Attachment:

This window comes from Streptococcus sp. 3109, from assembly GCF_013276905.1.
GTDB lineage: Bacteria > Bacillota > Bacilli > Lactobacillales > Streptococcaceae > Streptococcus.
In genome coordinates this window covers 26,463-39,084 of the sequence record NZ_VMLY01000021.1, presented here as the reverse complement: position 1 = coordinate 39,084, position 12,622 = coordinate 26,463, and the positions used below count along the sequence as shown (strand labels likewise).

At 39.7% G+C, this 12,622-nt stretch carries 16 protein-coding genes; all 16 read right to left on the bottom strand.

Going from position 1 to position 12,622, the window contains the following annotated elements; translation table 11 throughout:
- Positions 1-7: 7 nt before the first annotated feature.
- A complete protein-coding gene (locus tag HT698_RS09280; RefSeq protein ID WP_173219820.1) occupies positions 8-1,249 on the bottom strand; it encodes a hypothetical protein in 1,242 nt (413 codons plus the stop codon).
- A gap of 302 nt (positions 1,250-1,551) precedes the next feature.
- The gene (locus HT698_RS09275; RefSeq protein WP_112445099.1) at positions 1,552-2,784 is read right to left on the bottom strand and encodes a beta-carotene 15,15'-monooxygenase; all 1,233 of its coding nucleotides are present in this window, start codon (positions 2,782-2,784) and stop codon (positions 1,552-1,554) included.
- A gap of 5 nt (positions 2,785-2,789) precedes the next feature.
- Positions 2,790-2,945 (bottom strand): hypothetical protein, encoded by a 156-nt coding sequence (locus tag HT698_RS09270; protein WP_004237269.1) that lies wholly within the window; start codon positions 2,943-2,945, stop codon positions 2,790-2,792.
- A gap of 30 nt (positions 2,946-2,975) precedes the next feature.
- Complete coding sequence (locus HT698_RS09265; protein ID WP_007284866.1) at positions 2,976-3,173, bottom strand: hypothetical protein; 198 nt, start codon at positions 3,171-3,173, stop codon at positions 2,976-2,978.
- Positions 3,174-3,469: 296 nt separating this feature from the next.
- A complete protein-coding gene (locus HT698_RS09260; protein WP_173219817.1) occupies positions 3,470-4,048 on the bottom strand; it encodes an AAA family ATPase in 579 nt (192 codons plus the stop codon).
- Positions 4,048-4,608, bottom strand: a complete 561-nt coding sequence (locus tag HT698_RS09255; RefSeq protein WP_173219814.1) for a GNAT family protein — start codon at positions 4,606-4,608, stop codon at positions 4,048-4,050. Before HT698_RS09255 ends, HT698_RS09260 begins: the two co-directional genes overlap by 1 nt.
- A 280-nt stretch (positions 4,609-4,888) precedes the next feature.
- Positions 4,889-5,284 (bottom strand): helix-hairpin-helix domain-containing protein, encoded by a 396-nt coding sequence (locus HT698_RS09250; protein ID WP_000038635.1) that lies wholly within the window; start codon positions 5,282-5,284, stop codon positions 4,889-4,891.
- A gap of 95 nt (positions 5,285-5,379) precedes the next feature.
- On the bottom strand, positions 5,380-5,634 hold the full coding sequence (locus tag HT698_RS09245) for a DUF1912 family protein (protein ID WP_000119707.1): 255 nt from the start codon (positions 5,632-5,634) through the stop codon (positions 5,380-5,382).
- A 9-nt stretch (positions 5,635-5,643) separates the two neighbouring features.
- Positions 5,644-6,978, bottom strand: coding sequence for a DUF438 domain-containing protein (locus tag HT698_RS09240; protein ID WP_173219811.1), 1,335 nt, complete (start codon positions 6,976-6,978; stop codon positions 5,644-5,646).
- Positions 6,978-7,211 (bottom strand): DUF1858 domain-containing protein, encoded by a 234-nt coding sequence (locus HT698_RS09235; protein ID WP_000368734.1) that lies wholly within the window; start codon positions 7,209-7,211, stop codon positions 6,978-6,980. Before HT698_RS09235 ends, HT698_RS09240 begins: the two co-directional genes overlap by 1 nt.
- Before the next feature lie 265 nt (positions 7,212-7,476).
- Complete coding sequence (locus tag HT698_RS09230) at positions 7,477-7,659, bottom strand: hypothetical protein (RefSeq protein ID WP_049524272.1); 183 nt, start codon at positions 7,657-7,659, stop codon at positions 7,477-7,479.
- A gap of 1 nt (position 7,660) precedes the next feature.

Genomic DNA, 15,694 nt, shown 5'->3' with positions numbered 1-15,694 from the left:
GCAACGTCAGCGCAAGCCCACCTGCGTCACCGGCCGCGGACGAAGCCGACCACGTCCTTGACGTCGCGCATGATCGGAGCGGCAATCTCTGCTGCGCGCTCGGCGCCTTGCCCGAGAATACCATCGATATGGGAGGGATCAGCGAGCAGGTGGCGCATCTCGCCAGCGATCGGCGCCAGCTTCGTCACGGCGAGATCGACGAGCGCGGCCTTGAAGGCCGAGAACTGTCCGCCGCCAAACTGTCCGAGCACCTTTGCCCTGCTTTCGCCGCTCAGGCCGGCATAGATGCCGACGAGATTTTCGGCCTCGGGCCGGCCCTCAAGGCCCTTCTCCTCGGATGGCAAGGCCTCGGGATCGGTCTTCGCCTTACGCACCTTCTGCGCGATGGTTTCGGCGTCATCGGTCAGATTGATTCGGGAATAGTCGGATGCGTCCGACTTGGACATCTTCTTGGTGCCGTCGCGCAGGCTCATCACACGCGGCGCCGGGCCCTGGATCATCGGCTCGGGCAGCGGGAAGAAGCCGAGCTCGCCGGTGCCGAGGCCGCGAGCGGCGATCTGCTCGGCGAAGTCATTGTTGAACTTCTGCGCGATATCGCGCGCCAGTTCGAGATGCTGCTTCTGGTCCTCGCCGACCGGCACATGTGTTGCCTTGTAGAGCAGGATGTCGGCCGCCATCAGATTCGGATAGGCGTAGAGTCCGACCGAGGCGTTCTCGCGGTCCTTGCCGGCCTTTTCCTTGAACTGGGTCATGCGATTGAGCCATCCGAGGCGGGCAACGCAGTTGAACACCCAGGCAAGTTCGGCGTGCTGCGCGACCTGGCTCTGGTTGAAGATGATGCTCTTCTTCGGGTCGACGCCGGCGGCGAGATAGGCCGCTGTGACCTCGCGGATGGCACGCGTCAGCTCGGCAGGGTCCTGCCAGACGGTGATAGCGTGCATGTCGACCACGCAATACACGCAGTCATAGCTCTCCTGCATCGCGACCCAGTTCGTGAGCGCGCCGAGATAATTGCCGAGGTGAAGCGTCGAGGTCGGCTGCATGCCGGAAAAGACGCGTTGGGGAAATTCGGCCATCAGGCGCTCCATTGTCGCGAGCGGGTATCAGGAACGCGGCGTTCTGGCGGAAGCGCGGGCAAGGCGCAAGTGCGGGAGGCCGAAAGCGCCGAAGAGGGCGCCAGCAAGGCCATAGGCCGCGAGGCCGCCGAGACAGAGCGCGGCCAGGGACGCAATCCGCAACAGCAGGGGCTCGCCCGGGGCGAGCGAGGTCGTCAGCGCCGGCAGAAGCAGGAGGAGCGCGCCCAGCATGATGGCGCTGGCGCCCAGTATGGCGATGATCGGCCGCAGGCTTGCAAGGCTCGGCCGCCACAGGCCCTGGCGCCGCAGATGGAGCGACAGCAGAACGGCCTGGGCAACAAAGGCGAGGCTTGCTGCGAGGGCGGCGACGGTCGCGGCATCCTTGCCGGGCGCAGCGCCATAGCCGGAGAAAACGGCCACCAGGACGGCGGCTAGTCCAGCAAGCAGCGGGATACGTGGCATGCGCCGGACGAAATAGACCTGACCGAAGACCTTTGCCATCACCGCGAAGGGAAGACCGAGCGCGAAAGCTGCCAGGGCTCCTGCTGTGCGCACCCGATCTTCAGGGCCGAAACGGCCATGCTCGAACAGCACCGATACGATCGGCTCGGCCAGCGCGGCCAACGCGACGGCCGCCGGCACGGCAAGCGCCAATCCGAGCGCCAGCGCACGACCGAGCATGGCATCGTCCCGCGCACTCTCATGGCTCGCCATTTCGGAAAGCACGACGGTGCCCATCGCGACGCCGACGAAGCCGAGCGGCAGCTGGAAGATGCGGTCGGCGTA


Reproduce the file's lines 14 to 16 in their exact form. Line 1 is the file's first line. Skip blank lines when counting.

- Positions 3,174-3,469: 296 nt separating this feature from the next.
- A complete protein-coding gene (locus HT698_RS09260; protein WP_173219817.1) occupies positions 3,470-4,048 on the bottom strand; it encodes an AAA family ATPase in 579 nt (192 codons plus the stop codon).
- Positions 4,048-4,608, bottom strand: a complete 561-nt coding sequence (locus tag HT698_RS09255; RefSeq protein WP_173219814.1) for a GNAT family protein — start codon at positions 4,606-4,608, stop codon at positions 4,048-4,050. Before HT698_RS09255 ends, HT698_RS09260 begins: the two co-directional genes overlap by 1 nt.